Moyamoya is a rare disease that affects the blood vessels in the brain. The walls of the arteries in the brain become thickened and narrowed, reducing blood flow. The body responds by creating new blood vessels to bypass the narrowed arteries, but these vessels are often weak and prone to bleeding, leading to strokes or other neurological problems.
The name “moyamoya” translates to “puff of smoke” in Japanese, which describes the appearance of the small, twisted blood vessels that form.
There are some potential risk factors for developing the disease:
- Genetics: A person has a 50% chance of inheriting the mutated gene that causes Moyamoya disease from an affected parent. People with a family history of Moyamoya disease are at higher risk of developing the condition.
- Ethnicity: Moyamoya disease is more common in people of Asian descent, particularly in individuals of Japanese or Korean ancestry.
- Age: Moyamoya disease is diagnosed most in children and young adults under the age of 40, although it can occur at any age.
- Medical history: Certain medical conditions, such as sickle cell anemia, neurofibromatosis type 1, and other autoimmune or inflammatory conditions, may increase the risk of developing Moyamoya disease.
- Radiation therapy: Exposure to radiation therapy to the brain, particularly in childhood, has been associated with an increased risk of Moyamoya disease.
Some common symptoms of Moyamoya disease include:
- Recurrent strokes
- Cognitive impairment and memory loss
- Weakness or numbness in the arms or legs
- Vision problems, including double vision, loss of peripheral vision, or blindness in one eye.
The diagnosis of Moyamoya disease typically involves a combination of medical history, physical examination, and diagnostic tests. Some of the tests that may be used to diagnose Moyamoya disease include:
- Magnetic resonance imaging (MRI) or computed tomography (CT) scan: These imaging tests can provide detailed images of the brain and blood vessels, which can help identify any abnormalities or blockages.
- Magnetic resonance angiography (MRA) or computed tomography angiography (CTA): These imaging tests use a contrast dye to visualize the blood vessels in the brain, which can help identify any narrowing or blockages.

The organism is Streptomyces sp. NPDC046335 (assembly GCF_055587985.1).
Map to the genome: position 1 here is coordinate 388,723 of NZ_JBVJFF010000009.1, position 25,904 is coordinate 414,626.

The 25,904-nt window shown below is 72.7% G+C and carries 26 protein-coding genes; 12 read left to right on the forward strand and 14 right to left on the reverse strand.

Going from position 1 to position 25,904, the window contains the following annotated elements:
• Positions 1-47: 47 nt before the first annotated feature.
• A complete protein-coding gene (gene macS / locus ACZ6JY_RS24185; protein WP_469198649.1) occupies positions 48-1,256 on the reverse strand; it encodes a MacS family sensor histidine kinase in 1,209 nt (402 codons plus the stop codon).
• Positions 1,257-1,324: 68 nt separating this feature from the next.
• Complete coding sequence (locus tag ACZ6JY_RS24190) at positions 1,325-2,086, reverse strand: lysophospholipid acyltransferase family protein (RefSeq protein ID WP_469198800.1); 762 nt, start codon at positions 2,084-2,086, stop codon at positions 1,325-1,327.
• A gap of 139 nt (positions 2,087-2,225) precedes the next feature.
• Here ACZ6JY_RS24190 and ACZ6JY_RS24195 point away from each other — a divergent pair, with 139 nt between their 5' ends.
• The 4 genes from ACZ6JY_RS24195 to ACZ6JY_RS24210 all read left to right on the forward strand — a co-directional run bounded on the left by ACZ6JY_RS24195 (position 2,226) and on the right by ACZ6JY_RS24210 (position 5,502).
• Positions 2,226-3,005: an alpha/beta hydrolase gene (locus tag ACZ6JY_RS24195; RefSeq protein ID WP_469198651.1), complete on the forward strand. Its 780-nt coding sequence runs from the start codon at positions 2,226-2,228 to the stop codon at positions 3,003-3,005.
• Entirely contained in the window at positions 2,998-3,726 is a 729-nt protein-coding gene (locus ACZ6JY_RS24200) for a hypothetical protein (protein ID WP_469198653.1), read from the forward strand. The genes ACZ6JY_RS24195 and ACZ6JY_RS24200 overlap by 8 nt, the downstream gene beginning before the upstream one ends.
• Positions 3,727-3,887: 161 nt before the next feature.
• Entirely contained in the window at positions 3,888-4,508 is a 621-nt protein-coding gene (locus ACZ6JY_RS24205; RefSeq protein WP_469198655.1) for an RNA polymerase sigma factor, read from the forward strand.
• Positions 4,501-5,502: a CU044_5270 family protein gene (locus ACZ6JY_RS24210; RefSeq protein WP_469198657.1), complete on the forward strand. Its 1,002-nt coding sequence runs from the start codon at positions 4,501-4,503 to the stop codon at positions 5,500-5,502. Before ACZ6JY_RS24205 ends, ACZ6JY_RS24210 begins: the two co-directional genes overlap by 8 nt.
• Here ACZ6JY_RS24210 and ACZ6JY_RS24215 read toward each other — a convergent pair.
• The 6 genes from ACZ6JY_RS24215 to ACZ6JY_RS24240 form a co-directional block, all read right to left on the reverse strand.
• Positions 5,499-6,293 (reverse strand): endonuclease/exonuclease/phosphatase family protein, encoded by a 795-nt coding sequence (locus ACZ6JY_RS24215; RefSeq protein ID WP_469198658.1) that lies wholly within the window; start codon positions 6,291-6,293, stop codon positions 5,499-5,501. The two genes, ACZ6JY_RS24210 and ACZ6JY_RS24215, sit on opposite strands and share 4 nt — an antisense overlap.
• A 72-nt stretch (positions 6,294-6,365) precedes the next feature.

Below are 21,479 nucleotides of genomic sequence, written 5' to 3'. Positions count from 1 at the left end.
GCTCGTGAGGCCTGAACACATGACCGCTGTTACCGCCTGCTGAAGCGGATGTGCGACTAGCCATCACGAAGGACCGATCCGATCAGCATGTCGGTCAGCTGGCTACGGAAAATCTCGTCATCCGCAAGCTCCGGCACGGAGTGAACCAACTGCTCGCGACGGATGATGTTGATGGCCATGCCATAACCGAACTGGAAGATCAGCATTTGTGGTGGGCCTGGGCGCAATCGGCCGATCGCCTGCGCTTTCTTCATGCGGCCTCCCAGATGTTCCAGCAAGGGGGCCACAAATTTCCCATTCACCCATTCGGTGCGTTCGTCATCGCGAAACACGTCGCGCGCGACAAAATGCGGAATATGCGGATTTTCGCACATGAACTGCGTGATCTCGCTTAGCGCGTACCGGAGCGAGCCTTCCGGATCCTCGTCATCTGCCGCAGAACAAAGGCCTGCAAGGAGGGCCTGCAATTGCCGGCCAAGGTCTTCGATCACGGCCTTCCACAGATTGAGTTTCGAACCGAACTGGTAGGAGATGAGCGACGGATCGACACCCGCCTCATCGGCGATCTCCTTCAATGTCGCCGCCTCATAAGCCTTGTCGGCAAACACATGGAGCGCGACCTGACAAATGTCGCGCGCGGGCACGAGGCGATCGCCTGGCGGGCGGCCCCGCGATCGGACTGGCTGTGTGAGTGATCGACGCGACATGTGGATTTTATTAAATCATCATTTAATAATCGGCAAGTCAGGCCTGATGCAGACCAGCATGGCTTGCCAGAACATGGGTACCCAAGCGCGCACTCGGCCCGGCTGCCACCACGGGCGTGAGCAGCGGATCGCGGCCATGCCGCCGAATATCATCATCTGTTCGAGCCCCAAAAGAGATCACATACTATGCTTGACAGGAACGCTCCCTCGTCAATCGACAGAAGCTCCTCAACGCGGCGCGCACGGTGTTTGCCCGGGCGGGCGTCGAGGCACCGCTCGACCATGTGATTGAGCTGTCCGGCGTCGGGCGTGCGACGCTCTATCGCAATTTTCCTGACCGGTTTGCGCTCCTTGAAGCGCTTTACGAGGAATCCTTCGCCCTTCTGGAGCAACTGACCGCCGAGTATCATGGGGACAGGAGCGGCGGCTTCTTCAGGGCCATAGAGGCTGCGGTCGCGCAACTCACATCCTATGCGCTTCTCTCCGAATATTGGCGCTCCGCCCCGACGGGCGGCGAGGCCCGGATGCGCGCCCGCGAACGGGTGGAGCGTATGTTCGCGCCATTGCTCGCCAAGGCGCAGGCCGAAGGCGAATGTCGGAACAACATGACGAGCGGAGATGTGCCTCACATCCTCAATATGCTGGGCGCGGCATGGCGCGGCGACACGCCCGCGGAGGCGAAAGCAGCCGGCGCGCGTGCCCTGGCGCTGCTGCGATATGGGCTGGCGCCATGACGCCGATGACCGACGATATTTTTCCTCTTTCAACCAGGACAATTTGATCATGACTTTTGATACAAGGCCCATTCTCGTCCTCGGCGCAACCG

- Cerebral angiogram: This test involves injecting a contrast dye into the blood vessels of the brain and taking X-rays, which can provide detailed images of the blood vessels and help identify any blockages or abnormalities.
- Transcranial Doppler ultrasound: This non-invasive test uses sound waves to measure blood flow in the blood vessels of the brain.
- Neuropsychological testing: This type of testing can help evaluate cognitive function and identify any areas of impairment.
Treatment for Moyamoya Disease
The treatment of Moyamoya disease typically involves a combination of medical management, lifestyle changes, and surgical intervention. The goal of treatment is to improve blood flow to the brain, prevent strokes, and manage any complications or associated medical conditions.
Treatment of Moyamoya disease may involve managing risk factors for stroke, such as high blood pressure, high cholesterol, and diabetes. Medications, such as aspirin or other blood thinners, may also be prescribed to help prevent blood clots and reduce the risk of stroke.
Maintaining a healthy weight, eating a healthy diet, and getting regular exercise, can help manage risk factors for stroke and improve overall health.
The main surgical treatment for Moyamoya disease is revascularization surgery, which involves creating new blood vessels to bypass the narrowed or blocked vessels in the brain. There are two main types of revascularization surgery: direct bypass and indirect bypass.
Northeast Georgia Health System offers a comprehensive neurosurgery and neurointerventional surgery program, including minimally invasive surgery options. Our endovascular approach often eliminates the need for open surgery and may provide lifesaving options for previously untreatable conditions.
Why Choose NGHS
Northeast Georgia Medical Center is northeast Georgia’s preferred hospital for providing comprehensive neurological patient care. Our Primary Stroke Center—certified rapid response team is trained in the latest techniques in stroke treatment to support better health for our patients. With a team of expert physicians and state-of-the-art facilities, we provide a broad range of diagnostic and treatment services for patients with neurological conditions.